TB: I wish we had a camera, because he literally went through the whole score of Fiddler on the Roof.
PF: Given the level of violence and it is a musical, do you see this as a challenge at the box office? Is that something that crosses your mind?
TB: It is always a risk, of course. I remember when I first saw the show in London back when I was still a student basically. I didn’t know anything about the musical and I remember seeing the show and right when Johana—these two very proper British ladies were sitting in front of me chatting throughout the show and then when Johana came up and blood starts squirting across the stage they both stopped and paused for a minute and one lady leaned over to the other and said, “Is that really necessary?” [laughs] But in fact it was necessary and I’ve seen other productions of it where they tried to be a bit more politically correct and skimp on it and it really lost something because the show is based in those old Grand Guignol horror theater melodramas where they had buckets pouring out onstage so it just felt like it was true to the spirit of what the show was and is and it is over the top too so it never felt like—it is more of an emotional release then it is a reality thing in this movie and the studio was cool about it and they accepted it because they knew what the show was any movie is a risk, but it is nice to be able to do something like that that doesn’t fit into the musical or slasher movie categories. It is in its own category.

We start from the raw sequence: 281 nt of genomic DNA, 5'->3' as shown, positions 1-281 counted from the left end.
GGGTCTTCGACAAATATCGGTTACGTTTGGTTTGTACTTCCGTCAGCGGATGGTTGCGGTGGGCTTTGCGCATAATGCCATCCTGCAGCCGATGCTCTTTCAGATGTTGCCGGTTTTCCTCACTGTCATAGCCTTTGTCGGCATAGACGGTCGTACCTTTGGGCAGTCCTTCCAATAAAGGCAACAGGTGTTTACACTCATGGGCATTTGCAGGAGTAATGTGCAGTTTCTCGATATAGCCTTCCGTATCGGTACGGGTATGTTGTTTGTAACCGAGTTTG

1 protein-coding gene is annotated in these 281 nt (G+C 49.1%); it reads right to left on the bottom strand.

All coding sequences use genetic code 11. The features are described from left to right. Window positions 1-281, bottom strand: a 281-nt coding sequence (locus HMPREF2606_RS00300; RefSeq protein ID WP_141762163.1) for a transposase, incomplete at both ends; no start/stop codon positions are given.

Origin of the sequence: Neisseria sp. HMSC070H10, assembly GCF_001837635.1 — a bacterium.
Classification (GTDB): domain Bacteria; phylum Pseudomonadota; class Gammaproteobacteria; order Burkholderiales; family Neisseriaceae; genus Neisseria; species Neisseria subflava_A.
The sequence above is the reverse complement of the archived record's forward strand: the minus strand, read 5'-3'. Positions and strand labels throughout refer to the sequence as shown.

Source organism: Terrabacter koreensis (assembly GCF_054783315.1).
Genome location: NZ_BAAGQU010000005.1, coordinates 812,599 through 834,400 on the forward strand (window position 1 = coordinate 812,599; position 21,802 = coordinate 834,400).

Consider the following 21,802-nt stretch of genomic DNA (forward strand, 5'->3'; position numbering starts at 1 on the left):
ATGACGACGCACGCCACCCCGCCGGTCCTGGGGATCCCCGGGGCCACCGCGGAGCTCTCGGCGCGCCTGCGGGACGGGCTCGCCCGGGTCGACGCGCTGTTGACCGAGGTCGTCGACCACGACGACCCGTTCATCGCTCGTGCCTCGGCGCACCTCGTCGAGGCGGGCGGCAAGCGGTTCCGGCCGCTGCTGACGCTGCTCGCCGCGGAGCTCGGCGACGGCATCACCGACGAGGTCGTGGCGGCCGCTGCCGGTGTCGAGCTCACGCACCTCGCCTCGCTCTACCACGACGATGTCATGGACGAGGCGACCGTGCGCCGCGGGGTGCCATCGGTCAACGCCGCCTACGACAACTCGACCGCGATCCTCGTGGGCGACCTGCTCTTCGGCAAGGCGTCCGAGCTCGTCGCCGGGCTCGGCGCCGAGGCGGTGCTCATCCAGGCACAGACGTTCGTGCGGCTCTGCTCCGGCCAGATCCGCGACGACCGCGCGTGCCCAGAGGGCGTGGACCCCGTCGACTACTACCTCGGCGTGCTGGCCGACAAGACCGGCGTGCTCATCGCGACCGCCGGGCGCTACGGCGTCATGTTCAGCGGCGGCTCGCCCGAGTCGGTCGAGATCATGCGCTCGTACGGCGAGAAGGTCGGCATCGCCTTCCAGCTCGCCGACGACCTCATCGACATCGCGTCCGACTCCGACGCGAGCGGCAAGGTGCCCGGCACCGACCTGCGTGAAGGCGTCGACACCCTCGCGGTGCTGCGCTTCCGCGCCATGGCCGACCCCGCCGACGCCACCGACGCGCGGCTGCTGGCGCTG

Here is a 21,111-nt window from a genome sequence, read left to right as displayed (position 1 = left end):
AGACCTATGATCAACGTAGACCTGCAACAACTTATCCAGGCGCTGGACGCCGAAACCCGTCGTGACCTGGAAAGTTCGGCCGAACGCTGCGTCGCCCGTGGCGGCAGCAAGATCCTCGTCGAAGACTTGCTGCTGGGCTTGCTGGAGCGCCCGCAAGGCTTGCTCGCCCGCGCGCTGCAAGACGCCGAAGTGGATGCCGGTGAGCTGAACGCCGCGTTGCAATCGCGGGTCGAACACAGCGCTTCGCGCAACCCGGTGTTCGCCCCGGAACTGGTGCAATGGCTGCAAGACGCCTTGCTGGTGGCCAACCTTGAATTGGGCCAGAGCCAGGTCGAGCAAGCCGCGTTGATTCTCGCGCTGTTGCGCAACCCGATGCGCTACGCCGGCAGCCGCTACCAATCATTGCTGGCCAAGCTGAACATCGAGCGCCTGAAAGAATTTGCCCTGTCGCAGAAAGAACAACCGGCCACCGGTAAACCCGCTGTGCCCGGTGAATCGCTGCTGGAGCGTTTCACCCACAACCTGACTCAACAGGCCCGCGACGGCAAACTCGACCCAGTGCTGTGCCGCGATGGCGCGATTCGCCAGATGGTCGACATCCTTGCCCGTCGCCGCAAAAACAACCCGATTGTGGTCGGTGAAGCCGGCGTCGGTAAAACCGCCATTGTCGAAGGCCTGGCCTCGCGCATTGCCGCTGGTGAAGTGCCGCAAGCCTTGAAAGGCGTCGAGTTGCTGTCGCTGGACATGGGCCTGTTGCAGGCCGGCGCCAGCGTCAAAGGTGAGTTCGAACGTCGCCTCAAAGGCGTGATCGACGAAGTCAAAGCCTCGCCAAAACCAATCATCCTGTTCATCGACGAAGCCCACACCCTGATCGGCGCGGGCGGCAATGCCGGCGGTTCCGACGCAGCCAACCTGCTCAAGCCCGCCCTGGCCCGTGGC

PF: Your character is always angry—were there any catalysts?
JD: I don’t know. I haven’t seen the film. But what’s funny is that the set was a laugh riot. It was a great time, a great experience, great fun. We laughed like fiends.
TB: I would say the humor from my point of view comes from just how serious he is and how single minded he is and the relationship he has with Mrs. Lovett and anybody else. He’s pretty much on his own track and there is something weirdly humorous about that and I guess it depends on what you think is funny.
PF: What does Tim get out of you that maybe no other director has been able to pull from you and what does Johnny do for you as a director that you don’t get from other actors?
TB: I’ll say he tries anything. The fact is he’s not a singer, he’s musical but he would try one of the hardest musicals ever to do, you know is like that just says it all. He’s just willing to go out there. Believe me singing is very exposing, especially when you are not a singer. It is a very exposing process, anybody who can do that can basically do anything so for me it is an artistic pleasure to see someone try different things and actually achieve it beyond expectations.